October 6, 2014, 6:10-7:45 p.m.
Room 129, Yale Law School, 127 Wall Street, New Haven, Connecticut
Co-sponsored by the Arthur Liman Public Interest Program, the Jerome N. Frank Legal Services Organization,
American Constitution Society (ACS), Asian Pacific American Law Students Association (APALSA), Latino/a Law
Students’ Association (LLSA), Native American Law Students’ Association (NALSA), South Asian Law Students’
Association (SALSA), Yale Black Law Students Association (BLSA), and Yale Law Women (YLW)
This year marks the fiftieth anniversary of New Haven Legal Assistance Association, Inc., which
was founded in 1964 “to secure justice for and to protect the rights of those residents of New
Haven County unable to engage legal counsel.” NHLAA was one of the first offices in the
country to offer free civil legal services and became a template for similar programs elsewhere.
In the half century since, the legal services model has expanded, retrenched, and adapted in
response to shifting political, legal, and social climates. Join NHLAA’s Executive Director and
former Liman Fellows—all of whom are dedicated to serving marginalized individuals and
communities—to discuss the current landscape of civil legal services in New Haven and beyond.
Monica Bell
Climenko Fellow and Ph.D. candidate in Sociology and Social Policy,
Harvard University, Liman Fellow, 2011
Susan Garcia Nofi
Executive Director, New Haven Legal Assistance Association, Inc.
Tianna Gibbs
Supervising Attorney, Domestic Violence/Family Law Unit,
Legal Aid Society of the District of Columbia, Liman Fellow, 2008
Raquiba Huq
Supervising Attorney, Immigration Representation Project, Legal Services of New Jersey,
Liman Fellow, 2007
Amy Meselson
Staff Attorney, Legal Aid Society of New York City, Liman Fellow, 2002
J. L. Pottenger, Jr.
Nathan Baker Clinical Professor of Law, Yale Law School and
President, New Haven Legal Assistance Association, Inc.
Moderator: Judith Resnik, Arthur Liman Professor of Law, Yale Law School
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Speaker Biographies
Monica Bell is a Climenko Fellow and Lecturer on Law at Harvard Law School and a Ph.D.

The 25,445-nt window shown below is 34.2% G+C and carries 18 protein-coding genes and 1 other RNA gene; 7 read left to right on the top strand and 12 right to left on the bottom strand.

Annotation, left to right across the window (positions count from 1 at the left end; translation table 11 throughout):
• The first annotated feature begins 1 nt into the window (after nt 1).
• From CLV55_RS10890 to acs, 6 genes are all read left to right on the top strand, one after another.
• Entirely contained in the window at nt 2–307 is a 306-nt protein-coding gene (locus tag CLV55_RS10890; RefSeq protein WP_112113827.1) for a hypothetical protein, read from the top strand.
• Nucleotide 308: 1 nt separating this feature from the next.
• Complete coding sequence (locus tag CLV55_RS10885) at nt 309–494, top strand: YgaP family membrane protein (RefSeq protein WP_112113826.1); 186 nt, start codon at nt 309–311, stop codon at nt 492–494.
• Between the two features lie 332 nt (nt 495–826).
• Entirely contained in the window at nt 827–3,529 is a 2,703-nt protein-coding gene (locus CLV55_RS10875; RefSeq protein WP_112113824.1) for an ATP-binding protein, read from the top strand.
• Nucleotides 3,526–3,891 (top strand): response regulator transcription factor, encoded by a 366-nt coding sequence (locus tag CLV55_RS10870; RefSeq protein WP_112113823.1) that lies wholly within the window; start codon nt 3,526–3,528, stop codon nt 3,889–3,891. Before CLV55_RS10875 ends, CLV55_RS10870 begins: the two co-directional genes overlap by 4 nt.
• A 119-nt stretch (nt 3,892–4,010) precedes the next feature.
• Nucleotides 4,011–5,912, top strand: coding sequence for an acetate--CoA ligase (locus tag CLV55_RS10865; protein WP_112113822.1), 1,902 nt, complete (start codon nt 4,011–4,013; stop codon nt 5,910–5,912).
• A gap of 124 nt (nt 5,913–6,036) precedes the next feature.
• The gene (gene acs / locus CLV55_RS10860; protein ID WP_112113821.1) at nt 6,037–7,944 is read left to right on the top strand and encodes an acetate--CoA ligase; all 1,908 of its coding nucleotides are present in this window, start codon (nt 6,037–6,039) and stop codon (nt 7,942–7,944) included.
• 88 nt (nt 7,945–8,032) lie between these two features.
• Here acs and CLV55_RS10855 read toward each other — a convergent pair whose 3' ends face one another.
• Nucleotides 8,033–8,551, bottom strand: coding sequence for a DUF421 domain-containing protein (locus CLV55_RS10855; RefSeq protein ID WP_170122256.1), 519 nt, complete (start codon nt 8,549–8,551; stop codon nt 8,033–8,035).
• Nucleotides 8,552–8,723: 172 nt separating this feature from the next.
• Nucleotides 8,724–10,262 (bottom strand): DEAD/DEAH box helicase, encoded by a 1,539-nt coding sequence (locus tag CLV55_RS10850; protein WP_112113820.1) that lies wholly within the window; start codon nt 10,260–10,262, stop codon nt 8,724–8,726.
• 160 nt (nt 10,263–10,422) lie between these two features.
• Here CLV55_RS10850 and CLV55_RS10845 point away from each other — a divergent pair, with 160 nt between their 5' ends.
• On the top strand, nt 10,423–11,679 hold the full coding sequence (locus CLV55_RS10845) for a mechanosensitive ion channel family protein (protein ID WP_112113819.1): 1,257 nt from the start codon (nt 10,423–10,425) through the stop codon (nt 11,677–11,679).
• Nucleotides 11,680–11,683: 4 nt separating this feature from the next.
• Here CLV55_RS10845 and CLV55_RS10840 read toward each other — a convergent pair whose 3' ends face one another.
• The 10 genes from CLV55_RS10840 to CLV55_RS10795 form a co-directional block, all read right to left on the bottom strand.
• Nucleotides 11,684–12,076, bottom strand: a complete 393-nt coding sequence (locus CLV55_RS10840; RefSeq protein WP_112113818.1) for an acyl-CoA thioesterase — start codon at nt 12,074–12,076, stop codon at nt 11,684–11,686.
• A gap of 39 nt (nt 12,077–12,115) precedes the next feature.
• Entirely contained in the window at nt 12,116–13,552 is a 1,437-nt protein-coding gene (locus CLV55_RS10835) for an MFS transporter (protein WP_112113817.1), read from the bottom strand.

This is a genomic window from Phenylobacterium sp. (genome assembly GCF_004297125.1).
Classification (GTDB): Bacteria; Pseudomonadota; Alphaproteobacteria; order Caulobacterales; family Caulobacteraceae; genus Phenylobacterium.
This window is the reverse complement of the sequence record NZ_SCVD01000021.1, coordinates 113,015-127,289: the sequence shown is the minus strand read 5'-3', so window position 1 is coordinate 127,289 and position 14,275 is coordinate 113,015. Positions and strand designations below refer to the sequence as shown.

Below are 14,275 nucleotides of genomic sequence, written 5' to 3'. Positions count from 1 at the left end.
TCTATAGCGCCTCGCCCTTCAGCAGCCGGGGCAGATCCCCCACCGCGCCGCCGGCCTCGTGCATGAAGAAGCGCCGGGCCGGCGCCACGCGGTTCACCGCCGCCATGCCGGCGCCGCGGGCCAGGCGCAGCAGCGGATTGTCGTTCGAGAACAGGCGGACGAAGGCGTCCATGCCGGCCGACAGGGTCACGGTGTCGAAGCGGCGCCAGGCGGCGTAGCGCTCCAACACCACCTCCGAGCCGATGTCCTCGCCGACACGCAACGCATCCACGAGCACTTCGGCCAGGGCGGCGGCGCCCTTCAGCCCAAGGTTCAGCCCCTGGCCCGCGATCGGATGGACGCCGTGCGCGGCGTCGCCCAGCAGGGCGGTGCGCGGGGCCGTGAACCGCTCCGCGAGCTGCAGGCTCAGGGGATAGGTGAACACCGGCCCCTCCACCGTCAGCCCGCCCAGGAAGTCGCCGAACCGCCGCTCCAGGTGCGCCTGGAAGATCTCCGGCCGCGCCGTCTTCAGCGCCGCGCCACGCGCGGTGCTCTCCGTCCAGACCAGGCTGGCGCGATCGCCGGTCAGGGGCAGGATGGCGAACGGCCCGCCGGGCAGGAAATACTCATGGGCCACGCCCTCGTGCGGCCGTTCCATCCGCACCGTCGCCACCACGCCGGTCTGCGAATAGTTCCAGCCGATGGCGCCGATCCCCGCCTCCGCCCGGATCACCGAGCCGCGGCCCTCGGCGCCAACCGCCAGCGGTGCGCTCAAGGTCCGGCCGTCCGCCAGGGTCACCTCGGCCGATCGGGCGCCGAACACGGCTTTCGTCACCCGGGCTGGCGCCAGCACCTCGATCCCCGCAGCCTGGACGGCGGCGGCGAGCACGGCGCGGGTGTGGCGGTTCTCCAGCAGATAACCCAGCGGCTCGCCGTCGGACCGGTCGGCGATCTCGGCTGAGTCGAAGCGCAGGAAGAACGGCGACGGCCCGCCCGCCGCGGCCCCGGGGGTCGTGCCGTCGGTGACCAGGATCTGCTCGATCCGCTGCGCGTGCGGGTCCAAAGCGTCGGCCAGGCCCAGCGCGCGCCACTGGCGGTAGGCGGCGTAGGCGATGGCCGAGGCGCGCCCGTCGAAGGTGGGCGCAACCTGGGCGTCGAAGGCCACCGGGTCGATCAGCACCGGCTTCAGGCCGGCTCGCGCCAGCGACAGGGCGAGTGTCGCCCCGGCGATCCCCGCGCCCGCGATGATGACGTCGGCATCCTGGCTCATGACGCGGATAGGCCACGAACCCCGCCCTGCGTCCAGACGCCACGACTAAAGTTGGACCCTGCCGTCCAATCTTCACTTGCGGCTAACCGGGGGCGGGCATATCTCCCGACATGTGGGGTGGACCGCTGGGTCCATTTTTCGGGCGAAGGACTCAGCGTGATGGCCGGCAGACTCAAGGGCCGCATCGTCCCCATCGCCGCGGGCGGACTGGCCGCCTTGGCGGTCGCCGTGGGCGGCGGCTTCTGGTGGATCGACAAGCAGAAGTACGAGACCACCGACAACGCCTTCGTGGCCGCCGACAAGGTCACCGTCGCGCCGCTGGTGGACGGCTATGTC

candidate in Sociology and Social Policy at Harvard. Her research focuses on the relationship
between low-income families and the criminal justice system. She is completing projects
involving prisoner reentry in Boston; perceptions of neighborhood crime in Dallas; and
relationships between low-income mothers and the police in Washington, D.C. Before starting
graduate school in 2011, Bell was a Liman Fellow at the Legal Aid Society of the District of
Columbia, where she worked on legislative advocacy and agency outreach related to public
benefits and family law reform. Bell also clerked for the Honorable Cameron McGowan Currie
of the U.S. District Court for the District of South Carolina. Bell is a 2009 graduate of Yale Law
School. She also holds degrees from University College Dublin and Furman University. Before
law school, Bell worked in local, state, and presidential campaigns in her home state of South
Susan Garcia Nofi has been Executive Director at LAA since September, 2012. Previously, she
was Deputy Director (2009 – 2012) and a staff attorney (1996 – 2002) at LAA. From 2002-2009,
Susan worked for the Connecticut Department of Labor's Employment Security Appeals
Division, first as Appeals Referee and later as Principal Attorney to the Board of Review, which
decided unemployment compensation appeals. She received her J.D. from the Quinnipiac
University School of Law and a B.S. from Southern Connecticut State University. Susan speaks
Spanish and is a member of the bar in the State of Connecticut and the United States District
Court for the District of Connecticut. Susan serves on the Boards of Directors of the Community
Fund for Women and Girls, the Lower Naugatuck Valley Parent-Child Resource Center, the
Legal Assistance Resource Center of Connecticut and the New Haven County Bar Association.
She is a member of the Connecticut Judicial Branch Access to Justice Commission, the
Connecticut Judicial Branch Pro Bono Committee, the Connecticut Bar Association, and the
Connecticut Hispanic Bar Association. She has been a presenter at trainings and conferences of
the National Employment Law Project, the National Legal Aid & Defender Association, the
National Association of Unemployment Insurance Appellate Boards and the Legal Services
Technology Initiative Grants.
Tianna Gibbs is a Supervising Attorney in the Domestic Violence/Family Law Unit at the Legal
Aid Society of the District of Columbia. She represents domestic violence survivors in custody
and civil protection order cases as well as custodial and noncustodial parents in child support
cases. She also engages in policy advocacy and court reform efforts to improve the District’s